How Sport Activities Affect General Decision-Making Abilities in Both Developmental Age and Adulthood

Russo, Gabriele (2021) How Sport Activities Affect General Decision-Making Abilities in Both Developmental Age and Adulthood, [Dissertation thesis], Alma Mater Studiorum Università di Bologna. Dottorato di ricerca in Scienza e cultura del benessere e degli stili di vita, 33 Ciclo.
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The ability to analyse the available information and make the best decision is essential for human survival. Furthermore, these decisions are made under constraint; we can think about medical doctors, military, or sport athletes. This Ph.D project analysed general decision-making skills in uncertain environments with different levels of uncertainties; to understand whether specific sport practices could increase this ability. A statistical game in which participants had to collect as many points as possible to maximise the score was involved. Young and adult open- and closed-skill sport athletes were recruited: in addition, the present study, only in adult athletes, tested the ability to perform under pressure. We hypothesised that both adult and young open-skill athletes should have better decision ability than closed-skill athletes and the control group. Moreover, closed-skills athletes should be better than the control group. Additionally, according to Proficiency Efficiency Theory and Attentional Control Theory, we hypothesised a shift of the visual attention to non-relevant or threatening stimuli and an increased performance if participants increase their cognitive effort. The thesis encompasses three experiments: the first one analysed the effect of individual characteristics (e.g., fluid intelligence; personality traits) to determine the potential confounding factors to control in the other two experiments. The second and third experiments analysed the decision-making abilities of young and adult open and closed-skill athletes, respectively. Results highlighted an effect of intelligence in the decision processes. Furthermore, results indicated that young open-skill athletes were better at understanding the environment than young closed-skill athletes. Differently, adult athletes’ results revealed that sport activities did not influence decision-making abilities. In addition, the project highlighted that when participants faced the low uncertainty environment, they seemed unable to maximise the score. According to Prospect Theory, this behaviour could be given because participants were more oriented to collect points than maximise the gain.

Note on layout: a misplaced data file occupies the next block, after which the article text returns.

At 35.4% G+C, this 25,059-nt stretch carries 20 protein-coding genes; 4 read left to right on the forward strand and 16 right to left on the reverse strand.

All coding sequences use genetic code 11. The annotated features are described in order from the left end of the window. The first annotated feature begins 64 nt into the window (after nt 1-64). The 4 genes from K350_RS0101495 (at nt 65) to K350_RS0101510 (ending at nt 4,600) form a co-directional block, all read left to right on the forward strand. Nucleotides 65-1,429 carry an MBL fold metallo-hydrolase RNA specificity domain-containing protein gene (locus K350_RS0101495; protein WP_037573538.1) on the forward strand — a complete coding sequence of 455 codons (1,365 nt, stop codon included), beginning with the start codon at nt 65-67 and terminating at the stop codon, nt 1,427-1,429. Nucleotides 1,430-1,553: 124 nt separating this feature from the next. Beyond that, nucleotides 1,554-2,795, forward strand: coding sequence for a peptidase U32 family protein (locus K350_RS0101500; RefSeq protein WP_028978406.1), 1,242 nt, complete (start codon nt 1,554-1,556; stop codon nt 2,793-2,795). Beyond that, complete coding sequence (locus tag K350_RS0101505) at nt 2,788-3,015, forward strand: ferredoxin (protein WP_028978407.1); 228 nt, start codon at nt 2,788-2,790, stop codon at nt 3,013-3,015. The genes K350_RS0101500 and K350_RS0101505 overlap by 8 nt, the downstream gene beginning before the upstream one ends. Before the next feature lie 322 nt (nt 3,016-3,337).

Tipologia del documento
Tesi di dottorato
Russo, Gabriele
Dottorato di ricerca
Settore disciplinare
Settore concorsuale
Parole chiave
general decision-making; transfer learning; sport science; uncertainty; pressure; attentional control theory; proficiency efficiency theory; open-skill sport;, closed-skill sport; childhood; statistical decision theory; reinforcement learning; anxiety; personality characteristics
Data di discussione
5 Novembre 2021

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